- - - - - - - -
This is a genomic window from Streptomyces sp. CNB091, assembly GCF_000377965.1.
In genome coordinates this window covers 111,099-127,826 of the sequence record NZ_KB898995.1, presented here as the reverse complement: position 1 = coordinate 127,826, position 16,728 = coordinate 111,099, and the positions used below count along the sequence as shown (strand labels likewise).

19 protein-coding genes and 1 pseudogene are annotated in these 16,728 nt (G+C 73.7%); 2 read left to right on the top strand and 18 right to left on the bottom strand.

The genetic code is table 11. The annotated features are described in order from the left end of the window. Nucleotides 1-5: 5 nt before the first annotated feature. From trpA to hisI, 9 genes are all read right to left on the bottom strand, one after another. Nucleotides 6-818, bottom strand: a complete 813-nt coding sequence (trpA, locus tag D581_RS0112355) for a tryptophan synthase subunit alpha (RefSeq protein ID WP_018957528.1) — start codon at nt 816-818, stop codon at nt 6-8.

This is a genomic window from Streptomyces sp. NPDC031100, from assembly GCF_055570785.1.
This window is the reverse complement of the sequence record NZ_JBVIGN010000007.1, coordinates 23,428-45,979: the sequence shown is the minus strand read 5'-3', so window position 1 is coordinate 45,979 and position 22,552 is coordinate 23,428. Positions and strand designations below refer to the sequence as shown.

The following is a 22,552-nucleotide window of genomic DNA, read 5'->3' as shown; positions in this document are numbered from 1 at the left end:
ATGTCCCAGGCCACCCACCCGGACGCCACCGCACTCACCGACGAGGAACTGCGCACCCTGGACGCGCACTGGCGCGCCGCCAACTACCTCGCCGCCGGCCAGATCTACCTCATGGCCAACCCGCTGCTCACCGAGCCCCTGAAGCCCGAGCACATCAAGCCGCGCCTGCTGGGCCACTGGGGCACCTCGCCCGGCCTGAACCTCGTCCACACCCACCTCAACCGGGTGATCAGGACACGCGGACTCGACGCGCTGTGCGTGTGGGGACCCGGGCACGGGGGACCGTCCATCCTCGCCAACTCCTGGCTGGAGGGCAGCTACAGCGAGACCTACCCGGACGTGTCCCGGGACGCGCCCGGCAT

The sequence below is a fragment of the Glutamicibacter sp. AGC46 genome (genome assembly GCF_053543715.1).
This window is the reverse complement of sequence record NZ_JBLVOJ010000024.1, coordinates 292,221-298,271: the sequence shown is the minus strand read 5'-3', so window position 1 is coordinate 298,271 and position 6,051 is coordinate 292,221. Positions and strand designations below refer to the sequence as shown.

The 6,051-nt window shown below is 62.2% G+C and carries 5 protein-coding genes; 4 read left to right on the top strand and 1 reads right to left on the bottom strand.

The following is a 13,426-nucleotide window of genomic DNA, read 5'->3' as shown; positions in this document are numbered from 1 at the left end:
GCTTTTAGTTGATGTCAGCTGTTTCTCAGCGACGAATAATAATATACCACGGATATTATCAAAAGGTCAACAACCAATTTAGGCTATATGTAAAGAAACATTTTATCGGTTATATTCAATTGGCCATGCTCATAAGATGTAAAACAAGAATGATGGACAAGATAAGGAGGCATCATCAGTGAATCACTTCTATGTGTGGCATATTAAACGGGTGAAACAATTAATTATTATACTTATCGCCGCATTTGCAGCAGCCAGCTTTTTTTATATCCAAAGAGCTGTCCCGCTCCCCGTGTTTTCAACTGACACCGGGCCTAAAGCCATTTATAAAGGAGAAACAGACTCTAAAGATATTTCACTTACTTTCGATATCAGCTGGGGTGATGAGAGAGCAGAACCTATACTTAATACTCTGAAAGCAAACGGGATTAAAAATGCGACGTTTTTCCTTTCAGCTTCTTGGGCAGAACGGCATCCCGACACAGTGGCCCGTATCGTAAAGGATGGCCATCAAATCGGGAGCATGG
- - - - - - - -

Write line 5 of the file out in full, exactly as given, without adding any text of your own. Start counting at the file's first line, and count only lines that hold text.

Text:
This is a genomic window from Streptomyces sp. NPDC031100, from assembly GCF_055570785.1.